Governor Newsom Makes Community College Cheaper For California Students

(Kevin Tidmore/The Corsair)

(Kevin Tidmore/The Corsair)

California Governor Gavin Newsom and state legislature have approved a large budget increase for California community colleges. The increased funds will go towards extending the 'California Promise Program' to a second year as well as the first.

California Governor Gavin Newsom and the California State Legislature have approved a large budget increase for California community colleges. The increased funds will go towards extending the California Promise Program (CPP) to a second year.

The CPP provides in-state high school graduates with one free year of community college education. The California Promise Legislation, passed in 2018, supplements similar initiatives that have been underway since 1985.

In January 2019, only days after being sworn into office, California Governor Gavin Newsom proposed a 42.6 million dollar expansion to the state budget. The bill sought to make California part of the growing national movement for cheaper community college fees.

The state legislature approved the Governor’s proposition over the summer, and as of Aug. 27, approximately 33,000 first-time, full-time California community college students will receive two years of tuition-free education.

In an official statement on, Newsom said, “This is real help for students trying to improve their lives and build their future.”

Newsom also made a surprise appearance at Cosumnes River College in Sacramento after the announcement, and recently promoted the program's expansion at East LA College.

He stated that, “By offering two years of community college tuition-free, California is taking a meaningful step toward chipping away at the cost of higher learning for students and their families.”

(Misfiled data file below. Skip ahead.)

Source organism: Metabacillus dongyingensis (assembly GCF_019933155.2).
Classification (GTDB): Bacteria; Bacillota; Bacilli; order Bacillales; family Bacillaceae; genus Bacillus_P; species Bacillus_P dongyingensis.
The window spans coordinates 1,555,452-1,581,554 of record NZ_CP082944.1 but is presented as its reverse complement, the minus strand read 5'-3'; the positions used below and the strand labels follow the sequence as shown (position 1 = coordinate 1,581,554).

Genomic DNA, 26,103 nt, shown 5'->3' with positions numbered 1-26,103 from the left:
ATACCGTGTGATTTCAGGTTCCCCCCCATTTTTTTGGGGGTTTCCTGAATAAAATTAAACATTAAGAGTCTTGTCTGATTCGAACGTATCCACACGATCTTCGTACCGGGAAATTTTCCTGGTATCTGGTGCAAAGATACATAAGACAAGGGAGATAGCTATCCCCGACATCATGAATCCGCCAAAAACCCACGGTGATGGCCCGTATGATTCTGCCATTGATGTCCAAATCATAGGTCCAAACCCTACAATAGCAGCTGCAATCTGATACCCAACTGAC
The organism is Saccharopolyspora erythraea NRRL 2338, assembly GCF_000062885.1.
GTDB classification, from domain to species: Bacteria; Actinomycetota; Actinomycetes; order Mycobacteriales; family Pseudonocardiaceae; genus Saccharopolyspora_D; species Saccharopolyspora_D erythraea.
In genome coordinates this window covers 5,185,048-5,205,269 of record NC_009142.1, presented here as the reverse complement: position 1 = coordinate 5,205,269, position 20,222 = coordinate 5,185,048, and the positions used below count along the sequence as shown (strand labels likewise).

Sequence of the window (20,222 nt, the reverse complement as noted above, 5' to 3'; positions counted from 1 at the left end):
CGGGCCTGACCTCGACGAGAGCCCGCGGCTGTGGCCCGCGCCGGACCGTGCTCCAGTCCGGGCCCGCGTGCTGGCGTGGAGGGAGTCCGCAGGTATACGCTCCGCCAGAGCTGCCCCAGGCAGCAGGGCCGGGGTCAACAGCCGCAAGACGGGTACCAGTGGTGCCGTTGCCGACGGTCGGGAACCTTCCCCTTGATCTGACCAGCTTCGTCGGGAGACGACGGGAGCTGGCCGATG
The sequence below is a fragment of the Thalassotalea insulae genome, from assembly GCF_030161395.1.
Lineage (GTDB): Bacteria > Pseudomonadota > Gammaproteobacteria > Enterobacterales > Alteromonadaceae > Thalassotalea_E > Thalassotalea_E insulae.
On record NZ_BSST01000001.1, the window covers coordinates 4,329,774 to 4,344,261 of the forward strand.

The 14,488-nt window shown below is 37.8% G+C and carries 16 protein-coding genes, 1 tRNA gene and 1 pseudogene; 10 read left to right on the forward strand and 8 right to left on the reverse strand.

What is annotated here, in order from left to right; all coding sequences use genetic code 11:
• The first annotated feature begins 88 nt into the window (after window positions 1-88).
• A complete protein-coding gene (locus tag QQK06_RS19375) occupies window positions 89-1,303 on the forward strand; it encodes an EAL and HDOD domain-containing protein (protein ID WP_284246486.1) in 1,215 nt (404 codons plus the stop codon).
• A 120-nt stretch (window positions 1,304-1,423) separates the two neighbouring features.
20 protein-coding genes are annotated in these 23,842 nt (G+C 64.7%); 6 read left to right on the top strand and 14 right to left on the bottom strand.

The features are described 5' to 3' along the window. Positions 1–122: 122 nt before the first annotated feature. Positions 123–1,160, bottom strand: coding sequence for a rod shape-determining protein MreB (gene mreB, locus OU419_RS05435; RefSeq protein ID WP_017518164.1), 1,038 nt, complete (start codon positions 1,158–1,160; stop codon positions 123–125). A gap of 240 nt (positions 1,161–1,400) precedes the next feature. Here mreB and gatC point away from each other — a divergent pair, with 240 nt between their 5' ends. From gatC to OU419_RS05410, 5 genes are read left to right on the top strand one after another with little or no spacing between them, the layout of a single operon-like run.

California Community Colleges serve approximately one quarter of the United States' 2.1 million community college students. According to California's state website, “community colleges awarded more than 96,000 certificates and 160,000 degrees,” in 2017-18.

Newsom hopes the decreased cost will expand options for young people seeking higher education at a lower cost.

Santa Monica College (SMC) staff members, like academic counselor Oscar Galindo, agree with Newsom.

Galindo said, “With my experience in financial aid I can tell you, the less expensive class is, the more people tend to use it.”

Galindo also stated that, “Ever since I started working here 27 years ago, one of the things that distinguishes [SMC] from almost any other school is that it draws from all over.”

He hopes this legislation will allow students an even broader range of access to higher education that they otherwise would not have had access to.

Film Production major Adina Berg was shocked when she heard the news, stating, "This makes everything so much easier.” The freshman was elated that California was making steps to reduce the cost of higher education.

“Obviously there are already a lot of options to get financial aid here, but the fact that it’s guaranteed takes so much stress off of students and their families," Berg said.

Governor Newsom and his associates wish to lead the nation in solving the modern student debt crisis. Students and staff members at SMC alike welcome the legislation and believe it will open higher education to more students across the state.

Galindo added, “people come to Santa Monica with the intent of continuing their education and transferring, and this will allow more to do so."